My wife is en route to Hungary, to visit her Mom. At this moment, she is about halfway across the North Atlantic Ocean.

Meanwhile, my Mom is about to land in Beijing, on a memorable adventure I hope: a one-week trip to China with a friend.

And I am stuck here with three cats, fending for ourselves in the Ottawa wilderness. I would say that life is not fair, but I actually enjoy staying at home for a change. I like my home, and travel is such a chore.

Hey, I am getting famous again!

For the second time, Quora decided to feature one of my answers on their Forbes blog site. This one was in response to the question, “Is Theoretical physics a waste of resources”? I used the example of Maxwell’s prediction of electromagnetic waves to turn the question into a rhetorical one.

Forbes used a stock Getty image of some physicists in front of a blackboard to illustrate the blog post. Here, allow me to use the image of a bona fide blackboard, one from the Perimeter Institute, containing a few of the field equations of MOG/STVG, during one of our discussions with John Moffat.

Anyhow, I feel honored. Thank you Quora.

Of course, I never know how people read my answers. Just tonight, I received a mouthful in the form of hate mail from a sarcasm-challenged defender of the US space program who thought that in my answer about astronauts supposedly having two shadows on the Moon, I was actually promoting some conspiracy theory. Duh.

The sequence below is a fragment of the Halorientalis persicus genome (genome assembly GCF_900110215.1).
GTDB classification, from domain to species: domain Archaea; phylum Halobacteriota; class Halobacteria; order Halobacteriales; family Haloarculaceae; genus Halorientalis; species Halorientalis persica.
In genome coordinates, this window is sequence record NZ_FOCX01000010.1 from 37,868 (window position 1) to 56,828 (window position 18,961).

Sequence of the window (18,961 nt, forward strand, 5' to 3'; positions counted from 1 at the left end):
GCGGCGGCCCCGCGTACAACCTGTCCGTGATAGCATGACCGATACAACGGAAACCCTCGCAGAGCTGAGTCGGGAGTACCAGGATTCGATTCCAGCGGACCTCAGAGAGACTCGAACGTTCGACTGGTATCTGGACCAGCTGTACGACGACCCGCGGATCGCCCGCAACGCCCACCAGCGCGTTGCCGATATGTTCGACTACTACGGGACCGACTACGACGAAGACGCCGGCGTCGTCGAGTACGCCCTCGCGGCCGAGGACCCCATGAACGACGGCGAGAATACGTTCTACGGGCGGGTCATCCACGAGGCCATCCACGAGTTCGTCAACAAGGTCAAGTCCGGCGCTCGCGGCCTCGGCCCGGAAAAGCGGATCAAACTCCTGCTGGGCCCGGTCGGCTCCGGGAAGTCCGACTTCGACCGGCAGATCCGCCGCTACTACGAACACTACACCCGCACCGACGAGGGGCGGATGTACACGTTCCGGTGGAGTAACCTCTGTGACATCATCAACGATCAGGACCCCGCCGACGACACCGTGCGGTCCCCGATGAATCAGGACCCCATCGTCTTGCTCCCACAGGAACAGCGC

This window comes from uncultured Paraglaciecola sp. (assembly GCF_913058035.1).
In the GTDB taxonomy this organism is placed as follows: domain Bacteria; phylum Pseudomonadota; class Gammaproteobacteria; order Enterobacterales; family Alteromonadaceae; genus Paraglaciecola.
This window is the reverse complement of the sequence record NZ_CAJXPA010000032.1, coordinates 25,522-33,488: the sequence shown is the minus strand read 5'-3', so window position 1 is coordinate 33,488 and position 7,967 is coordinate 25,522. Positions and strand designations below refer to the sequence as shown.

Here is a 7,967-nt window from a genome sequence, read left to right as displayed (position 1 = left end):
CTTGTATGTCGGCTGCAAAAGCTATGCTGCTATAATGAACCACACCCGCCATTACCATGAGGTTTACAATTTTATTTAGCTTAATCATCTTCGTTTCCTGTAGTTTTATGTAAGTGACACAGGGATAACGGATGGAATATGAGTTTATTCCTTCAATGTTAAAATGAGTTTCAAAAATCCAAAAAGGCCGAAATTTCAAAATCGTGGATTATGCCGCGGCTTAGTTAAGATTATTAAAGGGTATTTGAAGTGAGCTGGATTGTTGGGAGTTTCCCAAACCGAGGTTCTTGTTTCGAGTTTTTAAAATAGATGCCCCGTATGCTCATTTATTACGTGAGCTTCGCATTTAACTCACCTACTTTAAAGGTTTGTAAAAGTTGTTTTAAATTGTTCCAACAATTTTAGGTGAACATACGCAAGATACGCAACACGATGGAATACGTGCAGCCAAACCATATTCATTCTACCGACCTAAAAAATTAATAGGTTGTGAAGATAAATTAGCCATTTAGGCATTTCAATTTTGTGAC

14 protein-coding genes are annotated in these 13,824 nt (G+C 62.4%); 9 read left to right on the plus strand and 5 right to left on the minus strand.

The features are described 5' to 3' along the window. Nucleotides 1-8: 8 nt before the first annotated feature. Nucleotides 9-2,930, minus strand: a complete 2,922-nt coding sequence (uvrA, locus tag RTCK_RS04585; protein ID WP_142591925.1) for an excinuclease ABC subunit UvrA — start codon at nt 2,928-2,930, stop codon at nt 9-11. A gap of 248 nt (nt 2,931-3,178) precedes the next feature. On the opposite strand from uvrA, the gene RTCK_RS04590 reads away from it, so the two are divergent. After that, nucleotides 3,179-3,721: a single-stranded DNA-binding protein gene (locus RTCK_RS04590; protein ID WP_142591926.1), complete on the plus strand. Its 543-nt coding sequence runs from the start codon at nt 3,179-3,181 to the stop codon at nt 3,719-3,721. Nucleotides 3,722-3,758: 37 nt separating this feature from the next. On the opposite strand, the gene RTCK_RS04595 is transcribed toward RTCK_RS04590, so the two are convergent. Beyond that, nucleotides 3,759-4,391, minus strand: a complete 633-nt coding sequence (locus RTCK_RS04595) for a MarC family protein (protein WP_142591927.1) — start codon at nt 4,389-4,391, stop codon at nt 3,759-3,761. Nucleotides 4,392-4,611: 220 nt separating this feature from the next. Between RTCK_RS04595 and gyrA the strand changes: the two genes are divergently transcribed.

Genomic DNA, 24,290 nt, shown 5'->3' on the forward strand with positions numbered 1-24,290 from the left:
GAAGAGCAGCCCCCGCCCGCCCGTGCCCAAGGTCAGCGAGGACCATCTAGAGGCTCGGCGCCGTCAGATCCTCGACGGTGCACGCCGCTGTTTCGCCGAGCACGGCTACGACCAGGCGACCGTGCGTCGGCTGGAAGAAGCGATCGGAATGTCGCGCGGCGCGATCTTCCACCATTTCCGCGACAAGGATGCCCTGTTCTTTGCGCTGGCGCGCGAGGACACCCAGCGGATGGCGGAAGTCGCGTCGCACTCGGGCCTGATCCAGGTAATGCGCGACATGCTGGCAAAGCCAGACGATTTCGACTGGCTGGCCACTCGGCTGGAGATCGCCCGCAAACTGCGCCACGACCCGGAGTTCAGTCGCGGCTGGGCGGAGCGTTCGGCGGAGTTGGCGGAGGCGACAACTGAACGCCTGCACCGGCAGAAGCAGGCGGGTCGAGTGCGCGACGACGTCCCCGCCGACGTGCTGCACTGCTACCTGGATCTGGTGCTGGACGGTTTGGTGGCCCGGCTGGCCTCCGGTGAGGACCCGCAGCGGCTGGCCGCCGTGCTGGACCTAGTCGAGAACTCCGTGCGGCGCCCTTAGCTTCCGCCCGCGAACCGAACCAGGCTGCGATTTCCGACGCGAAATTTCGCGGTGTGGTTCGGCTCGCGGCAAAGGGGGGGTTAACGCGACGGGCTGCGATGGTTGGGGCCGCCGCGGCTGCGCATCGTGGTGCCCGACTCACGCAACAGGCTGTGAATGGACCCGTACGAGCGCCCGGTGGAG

Fifteen years ago this morning, I was late going to bed. Very late. I was a night owl those days, and I was still up and working a few minutes before nine o’clock, when CBC Newsworld told me that an airplane hit the World Trade Center. I switched to CNN and their live coverage, in time to see the second tower hit. For a brief moment, I actually wondered if this was simply an accident, with someone flying a little too close to the action. It was hard to judge sizes on those television pictures, so I really did not realize at first that I was seeing a 767. The plane seemed so small. And the idea that someone was doing this on purpose was still too difficult to grasp.

I didn’t go to bed that day. Instead, I spent a fair bit of that time on the phone that morning with my friend David, whose office in Manhattan was just a few blocks away from the twin towers. We were on the line when the second tower fell. I saw it first: as the antenna began to sway, I knew what was coming. David watched it from his window. Later in the day, David and his wife were among the tens of thousands who were evacuated on foot from lower Manhattan; it was not until several days later that they were allowed back to visit their office.